Hamilton County Sheriff's Department

Provided / Hamilton County Sheriff's Department

Ohio legislators are considering a bill that would require toy guns only be sold in bright colors to help distinguish them from real ones. But it seems some criminals might try using that to their advantage.

The Hamilton County Sheriff's Office reports deputies responding to a call about a man with a weapon located the suspect with a .380 caliber semi-automatic handgun.

A picture of the weapon shows it's been painted red to look like a toy gun.

The suspect was also carrying 9 grams of crack cocaine.

Hamilton County Sheriff's Department

The Hamilton County Sheriff's Department will get two new motorcycles after all.

Commissioners questioned the purchase request last week. But Greg Hartmann says he's satisfied with the Sheriff's response.

"I'm convinced an efficient and legitimate law enforcement purpose was established," says Hartmann.

Hamilton County Sheriff's Department

The Hamilton County Sheriff's Department is responding to Commissioner Greg Hartmann's request for more information about its motorcycle patrol.

Last week, the department asked to buy two new Harley Davidson motorcycles.

Hartmann questioned the purchase given the county's tight budget. "What are they going to be used for? Additional patrols? Are additional staff going to be used to need them? These are not replacement motorcycles."

provided

The Hamilton County Courthouse and Justice Center have something new-a total of 80 solar panels for heating water.

The panels are part of a $20 million dollar project the county says is at no additional cost to taxpayers. With the help of contractors, Hamilton County chose these buildings because they had flat roofs and available space.

The Justice Center:

Provided

The family of a man who died after being Tased by Hamilton County Sheriff's deputies is suing the county. The federal civil rights and wrongful death suit alleges deputies acted unreasonably.

Attorney Al Gerhardstein says Gary Roell, Sr. was experiencing a mental health emergency when he was Tased six times.

"This case has aspects of failure to train, failure to have proper policies for encountering mentally ill citizens, as well as improper Taser use," says Gerhardstein.

Tana Weingartner / WVXU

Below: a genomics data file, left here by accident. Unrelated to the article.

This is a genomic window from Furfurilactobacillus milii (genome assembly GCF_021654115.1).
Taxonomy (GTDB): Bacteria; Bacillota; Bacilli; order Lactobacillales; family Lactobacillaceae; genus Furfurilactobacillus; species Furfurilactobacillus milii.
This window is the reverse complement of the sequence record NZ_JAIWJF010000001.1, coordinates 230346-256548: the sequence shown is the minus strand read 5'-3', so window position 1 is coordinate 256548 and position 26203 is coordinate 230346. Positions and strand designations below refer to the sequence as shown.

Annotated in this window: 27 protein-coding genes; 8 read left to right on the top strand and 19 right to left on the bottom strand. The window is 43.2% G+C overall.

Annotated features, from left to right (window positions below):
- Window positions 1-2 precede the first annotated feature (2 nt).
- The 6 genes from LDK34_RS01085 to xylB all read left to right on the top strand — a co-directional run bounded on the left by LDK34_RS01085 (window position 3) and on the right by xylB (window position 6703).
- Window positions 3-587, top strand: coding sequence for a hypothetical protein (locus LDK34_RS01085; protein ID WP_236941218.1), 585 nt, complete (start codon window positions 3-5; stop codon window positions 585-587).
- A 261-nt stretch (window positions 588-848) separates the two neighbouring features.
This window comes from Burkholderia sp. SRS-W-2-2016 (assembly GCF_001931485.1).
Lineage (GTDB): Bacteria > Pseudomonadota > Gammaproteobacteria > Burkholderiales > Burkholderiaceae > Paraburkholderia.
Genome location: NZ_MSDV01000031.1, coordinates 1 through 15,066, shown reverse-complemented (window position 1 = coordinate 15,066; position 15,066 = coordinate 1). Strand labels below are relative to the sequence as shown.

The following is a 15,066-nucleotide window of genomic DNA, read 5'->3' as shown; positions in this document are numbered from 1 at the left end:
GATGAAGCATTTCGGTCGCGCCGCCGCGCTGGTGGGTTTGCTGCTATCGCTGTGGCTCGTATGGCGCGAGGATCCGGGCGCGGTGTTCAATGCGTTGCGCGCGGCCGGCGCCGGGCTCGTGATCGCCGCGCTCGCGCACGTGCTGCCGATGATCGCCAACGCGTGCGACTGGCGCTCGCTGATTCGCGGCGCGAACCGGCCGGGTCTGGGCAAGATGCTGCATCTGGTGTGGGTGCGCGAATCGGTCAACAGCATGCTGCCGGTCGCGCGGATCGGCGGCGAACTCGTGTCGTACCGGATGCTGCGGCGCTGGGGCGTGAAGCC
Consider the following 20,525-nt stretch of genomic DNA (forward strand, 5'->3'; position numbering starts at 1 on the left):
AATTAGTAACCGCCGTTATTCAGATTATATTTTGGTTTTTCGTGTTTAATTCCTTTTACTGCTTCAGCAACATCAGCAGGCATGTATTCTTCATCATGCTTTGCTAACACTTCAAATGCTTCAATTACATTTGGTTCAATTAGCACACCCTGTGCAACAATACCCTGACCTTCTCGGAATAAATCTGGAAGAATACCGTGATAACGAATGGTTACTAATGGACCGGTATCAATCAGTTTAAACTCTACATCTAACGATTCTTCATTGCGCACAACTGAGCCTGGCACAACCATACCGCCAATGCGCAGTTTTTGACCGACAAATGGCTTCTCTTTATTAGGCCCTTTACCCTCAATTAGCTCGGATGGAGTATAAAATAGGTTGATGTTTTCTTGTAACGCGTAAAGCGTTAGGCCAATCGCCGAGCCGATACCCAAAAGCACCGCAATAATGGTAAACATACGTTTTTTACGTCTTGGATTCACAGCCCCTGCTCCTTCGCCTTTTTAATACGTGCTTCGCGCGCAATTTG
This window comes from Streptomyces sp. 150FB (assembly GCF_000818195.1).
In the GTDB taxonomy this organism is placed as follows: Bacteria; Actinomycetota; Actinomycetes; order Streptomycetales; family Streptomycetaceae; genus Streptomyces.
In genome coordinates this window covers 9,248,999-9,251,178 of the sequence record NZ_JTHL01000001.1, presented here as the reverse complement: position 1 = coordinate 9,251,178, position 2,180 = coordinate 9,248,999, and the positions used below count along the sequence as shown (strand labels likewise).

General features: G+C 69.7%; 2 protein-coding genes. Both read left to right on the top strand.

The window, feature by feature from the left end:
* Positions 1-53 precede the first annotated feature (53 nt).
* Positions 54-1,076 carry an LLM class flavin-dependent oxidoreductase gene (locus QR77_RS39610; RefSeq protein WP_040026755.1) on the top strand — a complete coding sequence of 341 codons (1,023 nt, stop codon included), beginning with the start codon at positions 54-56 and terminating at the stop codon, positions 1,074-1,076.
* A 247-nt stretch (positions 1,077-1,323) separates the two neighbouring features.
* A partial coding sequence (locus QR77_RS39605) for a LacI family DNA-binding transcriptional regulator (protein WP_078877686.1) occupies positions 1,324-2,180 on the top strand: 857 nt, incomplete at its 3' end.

Thanks to a partnership with the Hamilton County Engineer, the Sheriff's office has a new tool for cracking down on overweight loads on county roads. A Ford F-350 has been converted and customized to carry specialized equipment for inspecting Commercial Vehicles.

Homeless children, teens and young adults are a rising concern for police and social workers in Hamilton County.

Lighthouse Youth Services CEO Bob Mecum says homeless kids used to mainly be unhappy runaways.

"Today we're seeing kids who are, for the most part, long-term victims of poverty, long-term victims of neglect, and physical and sexual abuse," says Mecum.

Addiction is another major problem. Mecum says heroin use today is unprecedented and often passed down to children by their parents.

Hamilton County Sheriff's Department

UPDATE 5/15/14 : Greenwood & Streicher are expected to release one or two more reports says Michael Robison, Director of Media and Public Relations with the Sheriff's Office. The consulting group is also analyzing the department's Enforcement and Support Services divisions. Robison says it is uncertain when that/those reports will be ready.

***

Hamilton County Sheriff Jim Neil says training, staffing and information technology remain key areas of concern for his department.

Hamilton County is dedicating a full-time Sheriff's deputy to catching semis and others breaking commercial vehicle laws.

The Sheriff and county engineer have been working together on this issue but now Engineer Ted Hubbard says the departments are formalizing the arrangement.

"We have to be able to make sure that the vehicles that travel over the roadway system are the proper weight and the proper size," says Hubbard. "If they're not it can cause undue damage to the infrastructure system."

An audit of the Hamilton County Sheriff's department is recommending three issues be addressed. They include: staffing, technology and training.

The report concludes department staff are highly disciplined and resilient but also static and resistant to change. It says the agency, under former Sheriff Simon Leis, became "frozen in time" which prevents it from adopting more modern procedures and practices.

Pages